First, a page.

“The observations of the appellant’s report focused more on average concentrations and did not focus enough on the trends over time (the cumulative issues),” it says in the document.

Further, in May 2010, Nova Scotia Environment contacted Linda Passerini, an environmental health consultant, to do a study of the water in the Harrietsfield region. Passerini indicated that “that she was concerned about residents’ health.”

Passerini gave the following explanation:

“Arsenic is identified as a human carcinogen—study results suggest that consuming drinking water with very high levels of arsenic over a lifetime can increase the risk of cancer in internal organs such as the bladder, liver and lungs. Arsenic is a known carcinogen (meaning that exposure to any level in drinking water may increase the risk of cancer) and must therefore be removed by treatment where present at levels over this concentration. The levels shown of 1294 and 1300 Old Sambro Rd are significantly higher than the Drinking Water Guidelines. [...] Lead has a MAC of 0.01 mg/L in drinking water—lead ingestion should be avoided particularly by pregnant women and young children, who are most susceptible as it is a cumulative general poison. The health effects of lead are most severe for infants, children under six years of age, pregnant women and nursing mothers. For infants and children, exposure to high levels of lead in drinking water can result in delays in physical or mental development. For adults, it can result in kidney problems or high blood pressure.”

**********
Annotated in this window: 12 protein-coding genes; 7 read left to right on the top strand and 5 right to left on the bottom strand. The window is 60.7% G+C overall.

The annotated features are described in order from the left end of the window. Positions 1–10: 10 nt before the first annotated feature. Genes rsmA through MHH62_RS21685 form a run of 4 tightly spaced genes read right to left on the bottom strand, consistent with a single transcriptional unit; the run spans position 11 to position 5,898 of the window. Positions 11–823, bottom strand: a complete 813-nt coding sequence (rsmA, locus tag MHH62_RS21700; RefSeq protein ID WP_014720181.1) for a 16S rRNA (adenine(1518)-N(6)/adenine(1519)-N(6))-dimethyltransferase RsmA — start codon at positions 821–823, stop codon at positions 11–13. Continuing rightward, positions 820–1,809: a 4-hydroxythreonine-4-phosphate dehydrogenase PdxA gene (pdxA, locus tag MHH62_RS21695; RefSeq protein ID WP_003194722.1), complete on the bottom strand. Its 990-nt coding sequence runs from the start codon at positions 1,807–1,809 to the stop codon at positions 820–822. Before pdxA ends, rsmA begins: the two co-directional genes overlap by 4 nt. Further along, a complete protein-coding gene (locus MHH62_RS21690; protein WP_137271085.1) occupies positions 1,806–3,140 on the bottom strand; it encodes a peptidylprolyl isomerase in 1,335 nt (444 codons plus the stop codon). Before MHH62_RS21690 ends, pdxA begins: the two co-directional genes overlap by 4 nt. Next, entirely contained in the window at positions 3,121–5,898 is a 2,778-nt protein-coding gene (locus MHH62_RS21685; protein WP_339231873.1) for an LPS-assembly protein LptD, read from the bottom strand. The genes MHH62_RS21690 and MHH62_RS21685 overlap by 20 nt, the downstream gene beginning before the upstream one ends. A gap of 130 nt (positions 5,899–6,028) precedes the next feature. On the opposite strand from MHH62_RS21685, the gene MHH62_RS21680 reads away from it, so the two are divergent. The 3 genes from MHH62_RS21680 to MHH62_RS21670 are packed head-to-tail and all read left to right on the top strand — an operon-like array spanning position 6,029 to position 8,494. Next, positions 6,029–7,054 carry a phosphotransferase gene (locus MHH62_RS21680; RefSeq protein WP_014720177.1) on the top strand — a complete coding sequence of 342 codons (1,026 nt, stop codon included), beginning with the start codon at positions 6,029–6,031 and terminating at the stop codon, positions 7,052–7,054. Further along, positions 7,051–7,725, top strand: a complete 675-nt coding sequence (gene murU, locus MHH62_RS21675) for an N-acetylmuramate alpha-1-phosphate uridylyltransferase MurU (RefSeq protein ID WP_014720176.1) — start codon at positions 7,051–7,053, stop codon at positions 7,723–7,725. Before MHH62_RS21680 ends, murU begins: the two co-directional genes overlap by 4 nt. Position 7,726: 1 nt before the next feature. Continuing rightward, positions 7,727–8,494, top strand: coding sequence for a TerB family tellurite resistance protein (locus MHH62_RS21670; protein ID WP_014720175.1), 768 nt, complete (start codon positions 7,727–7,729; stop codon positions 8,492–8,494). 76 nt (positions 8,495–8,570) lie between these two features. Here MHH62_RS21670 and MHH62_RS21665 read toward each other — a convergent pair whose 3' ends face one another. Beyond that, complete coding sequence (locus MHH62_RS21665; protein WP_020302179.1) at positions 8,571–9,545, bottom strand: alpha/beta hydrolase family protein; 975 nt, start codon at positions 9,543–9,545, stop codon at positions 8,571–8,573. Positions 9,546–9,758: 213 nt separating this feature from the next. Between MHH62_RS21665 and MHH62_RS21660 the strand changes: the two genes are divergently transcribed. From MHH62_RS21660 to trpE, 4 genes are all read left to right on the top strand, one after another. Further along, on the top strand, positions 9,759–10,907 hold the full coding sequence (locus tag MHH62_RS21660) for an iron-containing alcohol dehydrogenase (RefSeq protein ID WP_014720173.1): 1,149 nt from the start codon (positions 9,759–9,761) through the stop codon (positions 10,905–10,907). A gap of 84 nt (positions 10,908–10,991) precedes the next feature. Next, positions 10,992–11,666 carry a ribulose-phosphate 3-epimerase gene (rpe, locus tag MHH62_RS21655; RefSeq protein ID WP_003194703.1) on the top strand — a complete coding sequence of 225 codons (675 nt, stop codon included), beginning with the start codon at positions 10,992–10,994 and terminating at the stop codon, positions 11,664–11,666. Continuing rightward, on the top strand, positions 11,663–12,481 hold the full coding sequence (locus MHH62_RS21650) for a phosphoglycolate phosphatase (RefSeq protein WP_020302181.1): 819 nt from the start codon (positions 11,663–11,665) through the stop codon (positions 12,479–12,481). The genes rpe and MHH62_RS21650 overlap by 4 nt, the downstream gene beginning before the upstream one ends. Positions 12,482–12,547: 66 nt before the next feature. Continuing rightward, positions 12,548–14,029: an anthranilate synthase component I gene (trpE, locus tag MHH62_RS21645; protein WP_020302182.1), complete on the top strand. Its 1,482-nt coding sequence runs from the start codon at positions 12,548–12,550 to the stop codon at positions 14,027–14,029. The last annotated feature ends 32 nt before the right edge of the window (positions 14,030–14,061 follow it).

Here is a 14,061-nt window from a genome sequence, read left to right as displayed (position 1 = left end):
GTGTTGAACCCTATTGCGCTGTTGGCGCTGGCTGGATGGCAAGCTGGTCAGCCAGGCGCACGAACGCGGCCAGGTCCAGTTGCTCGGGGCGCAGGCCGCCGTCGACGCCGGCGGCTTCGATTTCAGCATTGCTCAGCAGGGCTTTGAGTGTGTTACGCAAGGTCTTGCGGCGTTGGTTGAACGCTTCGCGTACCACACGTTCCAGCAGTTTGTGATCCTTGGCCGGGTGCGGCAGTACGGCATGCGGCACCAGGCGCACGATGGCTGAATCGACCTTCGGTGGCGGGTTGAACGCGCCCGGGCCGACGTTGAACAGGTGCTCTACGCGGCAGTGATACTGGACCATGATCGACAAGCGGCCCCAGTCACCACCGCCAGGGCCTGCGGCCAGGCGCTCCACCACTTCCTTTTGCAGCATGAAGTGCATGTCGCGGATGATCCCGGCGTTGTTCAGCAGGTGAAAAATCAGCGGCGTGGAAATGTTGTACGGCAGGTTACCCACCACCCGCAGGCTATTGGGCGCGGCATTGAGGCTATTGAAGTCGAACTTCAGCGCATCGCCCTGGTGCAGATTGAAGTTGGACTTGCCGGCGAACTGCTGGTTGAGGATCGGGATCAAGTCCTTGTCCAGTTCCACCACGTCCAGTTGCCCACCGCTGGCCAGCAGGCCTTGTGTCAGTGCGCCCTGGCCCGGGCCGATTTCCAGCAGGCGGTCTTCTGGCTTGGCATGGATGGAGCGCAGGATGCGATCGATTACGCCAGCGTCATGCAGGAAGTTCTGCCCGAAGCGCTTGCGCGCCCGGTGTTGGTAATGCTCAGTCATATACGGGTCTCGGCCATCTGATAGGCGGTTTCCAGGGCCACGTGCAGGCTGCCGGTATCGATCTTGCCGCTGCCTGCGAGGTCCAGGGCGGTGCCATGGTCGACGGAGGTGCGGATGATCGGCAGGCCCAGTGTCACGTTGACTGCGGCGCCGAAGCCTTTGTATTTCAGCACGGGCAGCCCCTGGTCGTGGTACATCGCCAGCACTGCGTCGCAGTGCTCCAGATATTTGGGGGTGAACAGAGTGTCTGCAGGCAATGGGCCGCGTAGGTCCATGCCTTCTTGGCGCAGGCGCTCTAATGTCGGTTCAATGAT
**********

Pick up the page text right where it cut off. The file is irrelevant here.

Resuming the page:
Harrietsfield residents’ health neglected, voices ignored


Though no health impact study has been done in the Harrietsfield-Williamswood region, it is clear that the consumption of and exposure to the contaminated water seriously impacts residents’ health.

“What we’re seeing in our area: tumours, prostate cancers, bladder, kidney, reproductive, breast, liver and kidney disease, throat, pancreas...We’re a small community,” Brown says in a sombre tone at the community meeting last week.

There are less than 1000 people who live in the area.

Brown also notes that between 1985 and 1989, “we saw 5 adults die of cancer in their 50s, within 500 metres of the site.”

She then recalls that in 1991, a 61-year-old male died from prostate cancer, in 1999 a 54-year-old woman died from a tumour, and in 2008, another man in his early 50s died from a tumor.